A: [Smiles.] I'm not there yet! I'm sure the time will come. But you know what? I can pick people out a mile away. I look at a person and I can tell exactly what they're going to say. There are a couple different kinds of people: The people who say nothing, the people who yell, and the people who whisper to their friends and if you stand in one place long enough they'll double back over and say something.
Everybody has their own M.O. If it's a little kid, it's absolutely 7-Up. Now, 13 to 28, flip a coin -- it's either "Double Take" or "The Replacements." But I'll (still) get "Office Space" and "Mad TV" a lot.
You go to like 35 to 42, they either saw "The Replacements" on a plane or they saw "Double Take" ads, but they haven't seen the movie. [Affecting a stuffed-shirt voice] "Well, my kid went to see it, but I'll just wait for it on video." As for 50 and up, it's exclusively "Liberty Heights," and they don't know about 7-Up or anything else. It's like they watch "60 Minutes" and maybe something on PBS or A&E. They have no clue about anything else (I've done).
|Q: So for a role like this, how much of the comedy was just turning on the camera and letting you wing it?|
A: [Laughs.] You know, it was about 50/50. I always do a take of what's written. If you have any respect for your director, give them a take of what's on the page. I've worked with directors who don't care, but that's usually my starting point. But there's definitely a lot of stuff in this movie that probably wasn't in the script. But the thing is, if you wing it, you can't just ad lib in one place. If you do it in the master and you want it to be in the movie, you gotta do it in the close-up, in the two-shot, in the reverse master. You gotta do it every time.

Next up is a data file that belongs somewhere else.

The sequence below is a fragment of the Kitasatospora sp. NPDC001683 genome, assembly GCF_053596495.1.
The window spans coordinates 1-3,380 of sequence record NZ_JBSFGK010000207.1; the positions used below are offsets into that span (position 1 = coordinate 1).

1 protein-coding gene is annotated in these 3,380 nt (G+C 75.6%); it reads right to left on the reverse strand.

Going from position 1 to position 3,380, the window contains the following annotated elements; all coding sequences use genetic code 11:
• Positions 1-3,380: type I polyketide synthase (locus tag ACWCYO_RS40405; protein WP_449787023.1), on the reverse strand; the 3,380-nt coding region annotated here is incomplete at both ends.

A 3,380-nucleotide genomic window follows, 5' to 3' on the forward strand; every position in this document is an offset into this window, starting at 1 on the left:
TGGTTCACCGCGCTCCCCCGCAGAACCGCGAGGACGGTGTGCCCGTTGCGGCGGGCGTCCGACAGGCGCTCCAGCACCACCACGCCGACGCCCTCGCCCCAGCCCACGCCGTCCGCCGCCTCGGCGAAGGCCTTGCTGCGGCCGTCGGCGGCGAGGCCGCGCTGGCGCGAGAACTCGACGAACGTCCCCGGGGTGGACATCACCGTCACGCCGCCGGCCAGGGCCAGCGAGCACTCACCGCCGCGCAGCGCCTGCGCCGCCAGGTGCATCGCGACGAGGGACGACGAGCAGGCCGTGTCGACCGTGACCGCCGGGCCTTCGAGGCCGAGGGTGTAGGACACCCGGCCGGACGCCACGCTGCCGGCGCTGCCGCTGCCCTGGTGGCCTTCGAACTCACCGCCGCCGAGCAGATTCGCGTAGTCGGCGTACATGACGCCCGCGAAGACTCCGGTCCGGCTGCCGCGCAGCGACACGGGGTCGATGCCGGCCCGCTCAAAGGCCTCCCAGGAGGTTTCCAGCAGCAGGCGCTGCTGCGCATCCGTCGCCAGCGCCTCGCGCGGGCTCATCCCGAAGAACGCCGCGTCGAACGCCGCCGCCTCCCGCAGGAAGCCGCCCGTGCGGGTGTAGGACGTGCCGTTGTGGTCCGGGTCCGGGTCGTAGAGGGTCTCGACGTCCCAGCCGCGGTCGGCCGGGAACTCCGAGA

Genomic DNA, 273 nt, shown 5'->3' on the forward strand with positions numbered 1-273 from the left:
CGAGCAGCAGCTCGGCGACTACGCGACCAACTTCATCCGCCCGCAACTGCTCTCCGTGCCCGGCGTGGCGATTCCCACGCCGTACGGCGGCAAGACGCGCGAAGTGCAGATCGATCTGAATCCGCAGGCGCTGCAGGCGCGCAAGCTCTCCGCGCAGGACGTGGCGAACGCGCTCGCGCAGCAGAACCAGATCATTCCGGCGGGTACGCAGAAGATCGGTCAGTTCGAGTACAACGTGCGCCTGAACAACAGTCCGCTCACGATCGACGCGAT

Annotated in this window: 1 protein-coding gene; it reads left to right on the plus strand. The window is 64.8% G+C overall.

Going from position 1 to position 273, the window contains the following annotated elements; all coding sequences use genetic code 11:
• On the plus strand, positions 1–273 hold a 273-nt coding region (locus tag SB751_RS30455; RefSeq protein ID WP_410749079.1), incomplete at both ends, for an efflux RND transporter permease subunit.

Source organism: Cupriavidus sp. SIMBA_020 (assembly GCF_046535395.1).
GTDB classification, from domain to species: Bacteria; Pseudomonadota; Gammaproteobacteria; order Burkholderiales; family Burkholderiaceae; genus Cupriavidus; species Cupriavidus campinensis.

|Q: That's gotta be the worst part of the job. Doing the same thing over and over again.|
A: Yeah, it is. But that's why they call it acting. If it was just being funny in the spur of the moment, it would be improv.
|Q: When you're working on one of these off-the-cuff characters, how much work do you put into developing them? Do you make it up as you go or do you sit at home and figure them out?|
A: Well, it's a mix. You can tell the people that wing it. They're the same in every movie. I prepare, absolutely. Especially for this -- this character could go really bad really easily. I'm playing a guy who is handicapped, and if you're making fun of the handicapped it's far less funny. I wanted something kind of crazy, but specific, because I think in a movie like this the characters have to feel real. You know, like, I got in a cab with that guy once!